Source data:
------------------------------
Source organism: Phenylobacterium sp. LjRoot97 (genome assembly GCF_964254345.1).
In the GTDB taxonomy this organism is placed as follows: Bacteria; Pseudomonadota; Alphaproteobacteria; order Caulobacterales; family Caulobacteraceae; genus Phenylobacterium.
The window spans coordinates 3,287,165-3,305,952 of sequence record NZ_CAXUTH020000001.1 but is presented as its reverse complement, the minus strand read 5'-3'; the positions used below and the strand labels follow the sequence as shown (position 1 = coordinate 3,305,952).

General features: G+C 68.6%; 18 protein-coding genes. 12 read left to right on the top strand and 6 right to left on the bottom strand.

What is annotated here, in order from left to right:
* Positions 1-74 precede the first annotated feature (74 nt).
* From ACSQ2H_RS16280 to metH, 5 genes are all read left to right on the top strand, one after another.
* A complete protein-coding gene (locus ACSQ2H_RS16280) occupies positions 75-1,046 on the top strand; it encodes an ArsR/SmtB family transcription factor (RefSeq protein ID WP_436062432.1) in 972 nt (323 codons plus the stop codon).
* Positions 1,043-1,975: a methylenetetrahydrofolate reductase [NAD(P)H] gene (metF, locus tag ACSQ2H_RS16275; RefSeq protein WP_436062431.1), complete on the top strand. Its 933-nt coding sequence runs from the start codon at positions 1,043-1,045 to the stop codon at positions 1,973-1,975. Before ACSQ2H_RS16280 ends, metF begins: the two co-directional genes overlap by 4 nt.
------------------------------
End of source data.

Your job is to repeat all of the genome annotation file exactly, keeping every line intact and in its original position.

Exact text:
Source organism: Phenylobacterium sp. LjRoot97 (genome assembly GCF_964254345.1).
In the GTDB taxonomy this organism is placed as follows: Bacteria; Pseudomonadota; Alphaproteobacteria; order Caulobacterales; family Caulobacteraceae; genus Phenylobacterium.
The window spans coordinates 3,287,165-3,305,952 of sequence record NZ_CAXUTH020000001.1 but is presented as its reverse complement, the minus strand read 5'-3'; the positions used below and the strand labels follow the sequence as shown (position 1 = coordinate 3,305,952).

General features: G+C 68.6%; 18 protein-coding genes. 12 read left to right on the top strand and 6 right to left on the bottom strand.

What is annotated here, in order from left to right:
* Positions 1-74 precede the first annotated feature (74 nt).
* From ACSQ2H_RS16280 to metH, 5 genes are all read left to right on the top strand, one after another.
* A complete protein-coding gene (locus ACSQ2H_RS16280) occupies positions 75-1,046 on the top strand; it encodes an ArsR/SmtB family transcription factor (RefSeq protein ID WP_436062432.1) in 972 nt (323 codons plus the stop codon).
* Positions 1,043-1,975: a methylenetetrahydrofolate reductase [NAD(P)H] gene (metF, locus tag ACSQ2H_RS16275; RefSeq protein WP_436062431.1), complete on the top strand. Its 933-nt coding sequence runs from the start codon at positions 1,043-1,045 to the stop codon at positions 1,973-1,975. Before ACSQ2H_RS16280 ends, metF begins: the two co-directional genes overlap by 4 nt.